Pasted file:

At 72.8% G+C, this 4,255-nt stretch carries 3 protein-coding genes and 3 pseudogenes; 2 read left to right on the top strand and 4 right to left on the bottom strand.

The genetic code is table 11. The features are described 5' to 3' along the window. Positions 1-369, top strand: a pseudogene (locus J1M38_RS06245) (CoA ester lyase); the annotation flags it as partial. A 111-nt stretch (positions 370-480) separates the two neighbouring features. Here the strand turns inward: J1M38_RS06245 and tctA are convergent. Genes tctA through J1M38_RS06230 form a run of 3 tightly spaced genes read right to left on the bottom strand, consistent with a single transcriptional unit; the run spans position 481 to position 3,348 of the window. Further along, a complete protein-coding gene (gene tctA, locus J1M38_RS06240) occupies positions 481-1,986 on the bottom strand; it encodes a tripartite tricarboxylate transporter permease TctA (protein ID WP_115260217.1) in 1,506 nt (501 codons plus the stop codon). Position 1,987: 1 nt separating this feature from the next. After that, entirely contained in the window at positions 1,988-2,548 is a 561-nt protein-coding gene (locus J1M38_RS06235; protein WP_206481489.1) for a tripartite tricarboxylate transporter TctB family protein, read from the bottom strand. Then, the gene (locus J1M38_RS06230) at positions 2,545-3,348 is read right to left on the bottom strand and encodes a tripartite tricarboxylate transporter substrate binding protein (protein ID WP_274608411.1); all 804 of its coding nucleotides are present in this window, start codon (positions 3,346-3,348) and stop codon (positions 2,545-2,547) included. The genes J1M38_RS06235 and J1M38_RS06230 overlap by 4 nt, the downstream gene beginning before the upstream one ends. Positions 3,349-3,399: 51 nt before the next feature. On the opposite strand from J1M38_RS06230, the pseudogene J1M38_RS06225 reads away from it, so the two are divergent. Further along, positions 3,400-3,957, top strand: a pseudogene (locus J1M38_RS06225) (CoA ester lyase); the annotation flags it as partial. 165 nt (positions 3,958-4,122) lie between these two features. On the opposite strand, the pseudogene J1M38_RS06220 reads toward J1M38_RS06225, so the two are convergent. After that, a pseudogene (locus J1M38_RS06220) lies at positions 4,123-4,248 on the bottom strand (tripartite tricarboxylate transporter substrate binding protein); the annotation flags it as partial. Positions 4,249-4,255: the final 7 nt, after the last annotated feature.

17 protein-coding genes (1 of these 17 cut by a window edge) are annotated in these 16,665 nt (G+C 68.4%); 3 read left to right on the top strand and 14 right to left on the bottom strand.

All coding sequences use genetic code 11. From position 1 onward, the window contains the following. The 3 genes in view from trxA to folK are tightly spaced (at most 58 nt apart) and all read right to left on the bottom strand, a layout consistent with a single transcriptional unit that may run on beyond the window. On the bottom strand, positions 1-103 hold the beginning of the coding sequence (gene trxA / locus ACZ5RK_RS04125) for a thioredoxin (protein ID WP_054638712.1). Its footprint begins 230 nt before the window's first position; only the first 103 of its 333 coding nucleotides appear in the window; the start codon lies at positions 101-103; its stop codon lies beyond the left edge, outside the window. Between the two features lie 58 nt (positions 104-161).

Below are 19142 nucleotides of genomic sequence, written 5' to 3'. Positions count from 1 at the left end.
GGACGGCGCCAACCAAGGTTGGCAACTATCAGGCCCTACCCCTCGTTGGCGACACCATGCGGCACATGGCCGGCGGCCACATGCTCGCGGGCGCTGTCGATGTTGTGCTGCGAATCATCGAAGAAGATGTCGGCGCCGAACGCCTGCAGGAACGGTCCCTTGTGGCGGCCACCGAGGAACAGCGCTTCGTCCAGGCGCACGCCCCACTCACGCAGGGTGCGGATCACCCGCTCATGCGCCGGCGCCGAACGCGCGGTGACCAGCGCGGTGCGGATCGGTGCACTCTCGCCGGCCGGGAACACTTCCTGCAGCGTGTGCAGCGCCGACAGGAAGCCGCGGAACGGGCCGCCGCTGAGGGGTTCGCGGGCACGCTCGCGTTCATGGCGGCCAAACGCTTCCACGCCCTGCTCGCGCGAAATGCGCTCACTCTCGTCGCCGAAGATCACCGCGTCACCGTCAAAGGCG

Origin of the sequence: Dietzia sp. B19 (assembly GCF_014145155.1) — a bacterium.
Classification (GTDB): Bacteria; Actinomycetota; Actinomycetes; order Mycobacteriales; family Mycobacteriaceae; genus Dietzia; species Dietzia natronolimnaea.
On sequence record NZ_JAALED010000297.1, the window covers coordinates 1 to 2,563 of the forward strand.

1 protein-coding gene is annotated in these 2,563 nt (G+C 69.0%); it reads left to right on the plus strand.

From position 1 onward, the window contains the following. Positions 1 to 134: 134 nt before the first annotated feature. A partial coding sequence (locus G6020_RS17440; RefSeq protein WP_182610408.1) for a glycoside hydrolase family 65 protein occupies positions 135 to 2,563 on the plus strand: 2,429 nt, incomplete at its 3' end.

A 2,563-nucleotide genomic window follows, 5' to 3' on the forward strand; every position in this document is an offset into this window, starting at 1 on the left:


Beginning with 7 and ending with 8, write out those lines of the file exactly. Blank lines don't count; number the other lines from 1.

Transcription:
Origin of the sequence: Dietzia sp. B19 (assembly GCF_014145155.1) — a bacterium.
Classification (GTDB): Bacteria; Actinomycetota; Actinomycetes; order Mycobacteriales; family Mycobacteriaceae; genus Dietzia; species Dietzia natronolimnaea.